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Democrats get first shot in years at office

BURNET — Local Republicans came out strong Tuesday during the Burnet County primaries, but Democrats say they now have a shot at a county office after a decade with few candidates.

One thing is certain — when Nov. 2 arrives, the race for the District Clerk’s Office will see a Democrat square off against a Republican.

Local analysts say that hasn’t happened in years. The last time a Democrat challenged a Republican for a countywide seat was 2002.

Democrat Cynthia Chisolm will run against either Sheila Frazier or Casie Wills of the GOP during November’s showdown. The two Republicans are in a runoff April 13.

Chisolm will get some help, a state party official said.

“We have a real quality candidate with Cynthia,” Burnet County Democrat Party chairman Richard Maddern said Thursday.

Overall, more than 6,900 voters turned out for the county Democratic and Republican primaries. There are about 25,000 registered voters in Burnet County.

In other words, about 27 percent of registered voters went to the polls Tuesday.

During the 2008 primary, more than 10,000 Burnet County voters turned out — or 41 percent of registered voters. That was the year of a presidential election, which traditionally brings more residents to the ballot box.

Still, local party officials are happy with the turnout in this year’s races.

“We had a great turnout,” said Burnet County Republican Chairwoman Linda Rogers. “It was one of the better ones we’ve had in a while.”

The Burnet County GOP fielded three contested local races — district clerk, county treasurer and Precinct 2 justice of the peace.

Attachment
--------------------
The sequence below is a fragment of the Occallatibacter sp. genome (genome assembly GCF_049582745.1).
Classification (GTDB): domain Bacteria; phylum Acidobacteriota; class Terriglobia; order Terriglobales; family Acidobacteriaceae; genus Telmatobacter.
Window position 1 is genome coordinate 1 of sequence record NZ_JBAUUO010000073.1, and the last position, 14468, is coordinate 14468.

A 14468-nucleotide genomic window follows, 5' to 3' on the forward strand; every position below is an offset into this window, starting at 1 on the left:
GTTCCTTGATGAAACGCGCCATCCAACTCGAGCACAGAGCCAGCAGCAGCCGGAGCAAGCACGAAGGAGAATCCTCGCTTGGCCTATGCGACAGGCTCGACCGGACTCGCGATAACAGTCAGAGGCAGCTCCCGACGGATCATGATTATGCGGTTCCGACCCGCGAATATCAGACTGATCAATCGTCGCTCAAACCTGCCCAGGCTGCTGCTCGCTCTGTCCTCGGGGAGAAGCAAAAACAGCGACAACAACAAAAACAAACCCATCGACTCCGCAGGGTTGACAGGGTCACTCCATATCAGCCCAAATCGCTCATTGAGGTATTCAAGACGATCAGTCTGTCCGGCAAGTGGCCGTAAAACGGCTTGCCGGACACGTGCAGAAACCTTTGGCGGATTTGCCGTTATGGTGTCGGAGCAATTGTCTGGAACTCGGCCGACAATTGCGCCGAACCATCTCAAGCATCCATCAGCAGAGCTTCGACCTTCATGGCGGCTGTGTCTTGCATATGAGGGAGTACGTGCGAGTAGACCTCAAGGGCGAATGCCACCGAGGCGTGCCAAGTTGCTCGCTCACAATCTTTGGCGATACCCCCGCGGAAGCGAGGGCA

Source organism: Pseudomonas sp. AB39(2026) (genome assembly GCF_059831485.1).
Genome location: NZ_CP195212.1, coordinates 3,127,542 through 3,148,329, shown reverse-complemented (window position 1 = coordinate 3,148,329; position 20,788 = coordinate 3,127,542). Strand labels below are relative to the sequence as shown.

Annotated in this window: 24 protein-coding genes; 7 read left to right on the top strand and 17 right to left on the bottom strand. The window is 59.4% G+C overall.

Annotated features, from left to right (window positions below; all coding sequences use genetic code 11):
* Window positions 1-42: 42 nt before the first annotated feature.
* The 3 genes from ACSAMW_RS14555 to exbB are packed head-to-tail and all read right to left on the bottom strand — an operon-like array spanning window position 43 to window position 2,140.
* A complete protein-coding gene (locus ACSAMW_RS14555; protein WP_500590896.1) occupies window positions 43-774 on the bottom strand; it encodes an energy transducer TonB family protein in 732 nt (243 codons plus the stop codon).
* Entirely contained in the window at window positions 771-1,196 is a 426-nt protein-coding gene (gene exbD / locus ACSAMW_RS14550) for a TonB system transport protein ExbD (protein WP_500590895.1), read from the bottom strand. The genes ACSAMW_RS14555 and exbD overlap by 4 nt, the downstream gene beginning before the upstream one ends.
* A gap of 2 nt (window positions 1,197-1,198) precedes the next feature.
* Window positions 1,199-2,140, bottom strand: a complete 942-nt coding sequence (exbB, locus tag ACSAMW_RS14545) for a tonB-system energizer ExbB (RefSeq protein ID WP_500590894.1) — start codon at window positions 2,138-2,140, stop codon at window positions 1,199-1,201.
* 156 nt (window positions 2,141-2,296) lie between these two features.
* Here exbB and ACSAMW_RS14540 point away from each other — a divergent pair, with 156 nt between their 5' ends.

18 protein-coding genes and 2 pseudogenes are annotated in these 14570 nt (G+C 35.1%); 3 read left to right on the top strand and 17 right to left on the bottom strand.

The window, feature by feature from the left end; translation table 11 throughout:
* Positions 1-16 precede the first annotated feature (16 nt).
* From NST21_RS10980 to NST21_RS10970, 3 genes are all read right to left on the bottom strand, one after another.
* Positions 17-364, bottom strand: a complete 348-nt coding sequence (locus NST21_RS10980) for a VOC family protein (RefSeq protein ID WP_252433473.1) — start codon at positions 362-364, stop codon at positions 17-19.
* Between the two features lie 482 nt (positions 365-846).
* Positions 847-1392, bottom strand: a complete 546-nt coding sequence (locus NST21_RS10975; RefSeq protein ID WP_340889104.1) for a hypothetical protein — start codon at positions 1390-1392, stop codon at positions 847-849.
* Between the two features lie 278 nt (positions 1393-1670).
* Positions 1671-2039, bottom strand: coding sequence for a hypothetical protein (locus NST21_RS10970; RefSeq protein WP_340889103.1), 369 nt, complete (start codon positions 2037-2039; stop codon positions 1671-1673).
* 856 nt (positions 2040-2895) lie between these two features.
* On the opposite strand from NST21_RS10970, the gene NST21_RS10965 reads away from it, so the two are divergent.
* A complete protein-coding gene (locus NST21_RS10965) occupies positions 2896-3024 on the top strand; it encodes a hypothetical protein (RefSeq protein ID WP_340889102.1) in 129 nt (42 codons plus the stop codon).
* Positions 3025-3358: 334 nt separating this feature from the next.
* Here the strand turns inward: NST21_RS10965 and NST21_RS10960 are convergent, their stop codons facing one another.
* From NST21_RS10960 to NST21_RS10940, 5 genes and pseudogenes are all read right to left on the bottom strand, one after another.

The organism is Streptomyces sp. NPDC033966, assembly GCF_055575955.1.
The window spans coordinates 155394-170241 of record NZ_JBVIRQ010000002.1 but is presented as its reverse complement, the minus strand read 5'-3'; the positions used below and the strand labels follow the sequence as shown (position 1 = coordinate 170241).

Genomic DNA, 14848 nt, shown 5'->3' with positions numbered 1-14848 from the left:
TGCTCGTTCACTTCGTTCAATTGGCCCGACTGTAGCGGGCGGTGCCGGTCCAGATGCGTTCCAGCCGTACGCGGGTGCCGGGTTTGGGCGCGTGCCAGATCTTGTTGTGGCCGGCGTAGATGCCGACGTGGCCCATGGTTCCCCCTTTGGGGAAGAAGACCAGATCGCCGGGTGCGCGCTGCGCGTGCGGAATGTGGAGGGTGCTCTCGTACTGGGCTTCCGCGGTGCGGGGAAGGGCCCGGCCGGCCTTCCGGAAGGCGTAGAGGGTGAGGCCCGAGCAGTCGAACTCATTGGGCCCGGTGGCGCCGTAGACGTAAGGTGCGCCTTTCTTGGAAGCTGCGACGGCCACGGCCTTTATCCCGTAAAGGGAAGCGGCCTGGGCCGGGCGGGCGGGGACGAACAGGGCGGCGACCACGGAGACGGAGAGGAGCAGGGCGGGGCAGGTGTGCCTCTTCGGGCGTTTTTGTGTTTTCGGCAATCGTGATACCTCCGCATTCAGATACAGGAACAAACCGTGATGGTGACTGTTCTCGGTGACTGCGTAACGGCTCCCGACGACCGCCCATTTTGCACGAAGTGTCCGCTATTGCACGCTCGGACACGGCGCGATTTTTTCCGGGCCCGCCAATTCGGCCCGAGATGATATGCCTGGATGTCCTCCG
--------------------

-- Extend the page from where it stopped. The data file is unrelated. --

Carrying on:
The district clerk’s race brought out the most challengers with three candidates including incumbent Dana DeBerry. Wills is an employee in that office, meaning she ran against her boss.

Rogers said having so many people seeking local offices on the Republican ticket shows how strong the party is.

“It’s definitely healthy for the party to have so many good candidates who want to run for county offices,” she said. “We also have so many young leaders coming up which, I think, shows the party has a strong future as well.”

The turning of the political tide marks a drastic change from a decade ago, political wags noted.

Through the late 1990s, Democrats held most of the Burnet County offices including every one of the county commissioners’ seats.

Now every member of Commissioners Court and all county offices are held by Republicans.

Maddern is well aware of the current political climate in the county. But it’s not stopping him from looking for qualified people interested in seeking public office, whether it’s in a county or state race along party lines or local offices that are nonpartisan.

“We’re always looking for people who would make good candidates,” he said. “I try to identify and encourage people to seek public office whether it’s to run as a Democrat or to run for one of the other local nonpartisan races.”

The Democratic chairman said the nonpartisan races such as school boards, city councils and groundwater districts need quality people on them.

“I think we often get comfortable and we have people in those positions for years who run unopposed — and then we complain that things never change,” he said. “Well, it’s up to us to run or encourage folks we think would do good jobs in those offices to run.”

Both the Burnet County Republican and Democratic parties aren’t done with their local events.

On March 20, the two parties will hold their county conventions at  the second-floor courtroom at the Burnet County Courthouse, 220 S. Pierce St.

The GOP will go first at 8 a.m. followed by the Democrats at 1 p.m.

The state requires all county conventions to be held on that date, Maddern said.

“The precinct and county conventions — that’s where it all starts,” Rogers said. “It’s truly a grassroots effort. At the precinct and county conventions, we elect delegates for the next level and send forth resolutions we want the party to consider for its platform.”

Maddern said the county convention is where they chose the delegates for the state convention but it also gives the local Democrats an opportunity to discuss issues they want addressed at the state convention.

In order to vote in the convention, an individual must have participated in his or her party’s primary election, officials said.

“But other than that it’s open to anybody,” Maddern said. “It’s really an interesting part of the process that very few people see.”

For more information on the local parties, go to or

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